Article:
TTABlog Test: How Did These Three Recent TTAB Appeals Come Out?

Here are three decisions issued by the TTAB last Friday, the first a Section 2(e)(1) mere descriptiveness refusal, the second a Section 2(e)(4) surname refusal, and the third a Section 2(d) likelihood of confusion refusal. How do you think they came out? Answers in first comment.

In re John Brent Moetteli , Serial No. 86491129 (October 18, 2019) [not precedential] (Opinion by Judge Frances Wolfson). [Section 2(e)(1) refusal of CASTLELOVERS for “Matchmaking services; services, namely, providing an on-line computer database featuring single people interested in meeting other single people” [Note example of use below]].

In re Kirsh Helmets, Inc. , Serial No. 87390575 (October 18, 2019) [not precedential] (Opinion by Judge Christen M. English). [Section 2(e)(4) refusal to register KIRSH for “crash helmets, motorcycle helmets; protective helmets; safety helmets; safety goggles; motorcycle goggles” on the ground that the mark is primarily merely a surname. [The Board found that KIRSH is a “somewhat rare” surname, and applicant argued, inter alia, that the mark stands for “Kinetic Impact Reactive Safety Helmet”]].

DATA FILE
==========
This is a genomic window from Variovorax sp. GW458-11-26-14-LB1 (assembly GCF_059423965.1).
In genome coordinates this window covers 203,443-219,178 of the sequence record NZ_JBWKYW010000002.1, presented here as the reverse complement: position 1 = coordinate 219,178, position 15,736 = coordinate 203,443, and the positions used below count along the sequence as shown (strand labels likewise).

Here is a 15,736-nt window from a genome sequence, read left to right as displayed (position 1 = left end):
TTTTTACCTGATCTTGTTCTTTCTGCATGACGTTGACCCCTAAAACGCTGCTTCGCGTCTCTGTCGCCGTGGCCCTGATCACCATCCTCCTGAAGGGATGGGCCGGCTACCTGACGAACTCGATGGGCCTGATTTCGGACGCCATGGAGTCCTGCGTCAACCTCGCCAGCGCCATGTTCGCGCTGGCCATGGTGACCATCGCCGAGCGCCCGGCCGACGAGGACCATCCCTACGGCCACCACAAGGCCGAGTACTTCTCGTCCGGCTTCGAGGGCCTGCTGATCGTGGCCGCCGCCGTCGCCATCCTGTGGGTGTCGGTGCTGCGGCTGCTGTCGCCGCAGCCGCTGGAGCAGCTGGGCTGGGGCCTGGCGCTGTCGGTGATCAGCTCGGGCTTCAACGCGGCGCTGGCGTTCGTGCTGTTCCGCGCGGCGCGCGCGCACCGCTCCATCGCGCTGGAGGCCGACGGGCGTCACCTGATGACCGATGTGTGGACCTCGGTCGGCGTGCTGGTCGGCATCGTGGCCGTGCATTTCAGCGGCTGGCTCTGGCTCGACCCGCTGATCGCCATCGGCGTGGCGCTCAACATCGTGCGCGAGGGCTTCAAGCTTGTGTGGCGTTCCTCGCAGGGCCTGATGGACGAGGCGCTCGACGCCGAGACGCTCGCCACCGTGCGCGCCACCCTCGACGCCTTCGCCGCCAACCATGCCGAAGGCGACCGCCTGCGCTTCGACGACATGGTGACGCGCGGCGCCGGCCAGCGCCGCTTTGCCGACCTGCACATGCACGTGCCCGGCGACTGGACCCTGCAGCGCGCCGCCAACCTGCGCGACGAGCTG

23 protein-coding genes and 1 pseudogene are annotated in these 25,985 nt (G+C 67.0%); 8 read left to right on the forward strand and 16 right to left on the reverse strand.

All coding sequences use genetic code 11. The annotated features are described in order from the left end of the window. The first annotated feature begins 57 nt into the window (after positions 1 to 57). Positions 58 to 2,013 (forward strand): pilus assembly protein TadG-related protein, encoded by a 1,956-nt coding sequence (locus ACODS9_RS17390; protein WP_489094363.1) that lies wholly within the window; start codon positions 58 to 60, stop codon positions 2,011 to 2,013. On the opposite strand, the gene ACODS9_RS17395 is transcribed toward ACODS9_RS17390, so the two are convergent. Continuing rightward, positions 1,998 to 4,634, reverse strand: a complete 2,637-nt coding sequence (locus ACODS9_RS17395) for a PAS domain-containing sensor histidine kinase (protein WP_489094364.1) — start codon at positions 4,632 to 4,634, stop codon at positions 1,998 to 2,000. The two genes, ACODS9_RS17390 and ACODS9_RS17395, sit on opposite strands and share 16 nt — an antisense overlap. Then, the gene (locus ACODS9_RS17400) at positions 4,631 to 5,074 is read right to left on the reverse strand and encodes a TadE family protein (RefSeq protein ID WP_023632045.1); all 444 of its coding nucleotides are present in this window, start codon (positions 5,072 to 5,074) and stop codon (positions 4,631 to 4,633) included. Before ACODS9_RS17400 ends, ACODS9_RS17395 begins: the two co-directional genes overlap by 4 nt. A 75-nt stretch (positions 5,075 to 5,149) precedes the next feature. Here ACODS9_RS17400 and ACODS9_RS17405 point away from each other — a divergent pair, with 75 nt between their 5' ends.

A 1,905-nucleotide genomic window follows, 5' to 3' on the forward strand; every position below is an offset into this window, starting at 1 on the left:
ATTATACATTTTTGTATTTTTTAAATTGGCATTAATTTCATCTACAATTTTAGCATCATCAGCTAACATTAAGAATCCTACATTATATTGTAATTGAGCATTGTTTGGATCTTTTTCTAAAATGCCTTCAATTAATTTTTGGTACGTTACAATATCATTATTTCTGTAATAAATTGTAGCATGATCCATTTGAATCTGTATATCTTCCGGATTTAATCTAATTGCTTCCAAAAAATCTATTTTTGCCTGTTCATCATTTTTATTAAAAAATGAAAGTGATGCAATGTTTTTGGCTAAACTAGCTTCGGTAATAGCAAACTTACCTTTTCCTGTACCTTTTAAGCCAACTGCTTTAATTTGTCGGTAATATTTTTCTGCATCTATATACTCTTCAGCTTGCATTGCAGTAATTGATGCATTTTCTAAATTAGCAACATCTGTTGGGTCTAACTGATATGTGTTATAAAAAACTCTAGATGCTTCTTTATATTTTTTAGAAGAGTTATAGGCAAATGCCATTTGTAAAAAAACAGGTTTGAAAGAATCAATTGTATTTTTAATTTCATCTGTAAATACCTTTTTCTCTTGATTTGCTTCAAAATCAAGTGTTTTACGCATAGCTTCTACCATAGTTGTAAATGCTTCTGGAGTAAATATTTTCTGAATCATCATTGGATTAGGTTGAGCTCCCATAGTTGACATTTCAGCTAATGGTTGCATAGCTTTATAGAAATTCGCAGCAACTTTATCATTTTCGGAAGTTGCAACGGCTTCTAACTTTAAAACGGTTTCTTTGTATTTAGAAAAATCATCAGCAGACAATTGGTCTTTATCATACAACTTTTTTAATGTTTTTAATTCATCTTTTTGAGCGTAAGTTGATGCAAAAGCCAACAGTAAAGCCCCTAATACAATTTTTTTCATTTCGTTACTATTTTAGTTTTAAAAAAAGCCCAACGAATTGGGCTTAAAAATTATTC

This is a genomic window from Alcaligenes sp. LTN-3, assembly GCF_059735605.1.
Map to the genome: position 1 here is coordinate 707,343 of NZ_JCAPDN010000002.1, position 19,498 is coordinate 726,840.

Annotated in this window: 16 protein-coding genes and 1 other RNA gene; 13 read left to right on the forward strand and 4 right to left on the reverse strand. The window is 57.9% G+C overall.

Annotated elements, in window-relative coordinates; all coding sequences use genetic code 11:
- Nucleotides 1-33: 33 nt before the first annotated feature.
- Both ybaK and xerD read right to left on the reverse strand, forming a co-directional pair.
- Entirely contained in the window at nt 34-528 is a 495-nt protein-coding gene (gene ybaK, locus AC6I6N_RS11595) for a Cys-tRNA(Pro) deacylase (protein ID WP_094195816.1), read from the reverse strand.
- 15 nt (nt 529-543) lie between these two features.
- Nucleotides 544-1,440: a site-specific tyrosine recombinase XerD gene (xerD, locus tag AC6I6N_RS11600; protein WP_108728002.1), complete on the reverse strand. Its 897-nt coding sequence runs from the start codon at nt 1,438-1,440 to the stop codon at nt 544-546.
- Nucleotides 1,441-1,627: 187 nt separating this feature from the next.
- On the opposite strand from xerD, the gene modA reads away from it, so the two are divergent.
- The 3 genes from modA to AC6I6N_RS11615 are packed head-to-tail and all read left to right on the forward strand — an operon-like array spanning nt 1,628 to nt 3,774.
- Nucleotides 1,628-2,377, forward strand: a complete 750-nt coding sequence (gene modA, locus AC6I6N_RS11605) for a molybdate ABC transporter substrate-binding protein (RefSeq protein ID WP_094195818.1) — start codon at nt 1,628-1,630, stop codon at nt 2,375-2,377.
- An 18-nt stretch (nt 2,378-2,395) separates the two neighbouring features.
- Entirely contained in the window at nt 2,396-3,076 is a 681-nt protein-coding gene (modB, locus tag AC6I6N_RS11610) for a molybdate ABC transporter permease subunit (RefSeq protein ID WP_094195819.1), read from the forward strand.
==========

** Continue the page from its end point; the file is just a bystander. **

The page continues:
In re Sergei Orel, Serial No. 87546394 October 18, 2019) [not precedential] (Opinion by Judge Linda A. Kuczma). [Section 2(d) refusal of the mark TABOO for “Alcoholic beverages, except beer; Sparkling wines; Vodka; Wine” in view of the registered marks TABU for “Spirituous beverages” and HANDSOME DEVIL TABOO for “Alcoholic beverages, except beer” [Applicant asserted that the cited mark TABU is used only for absinthe and that sophisticated purchasers would be able to distinguish the marks]].

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Text Copyright John L. Welch 2019.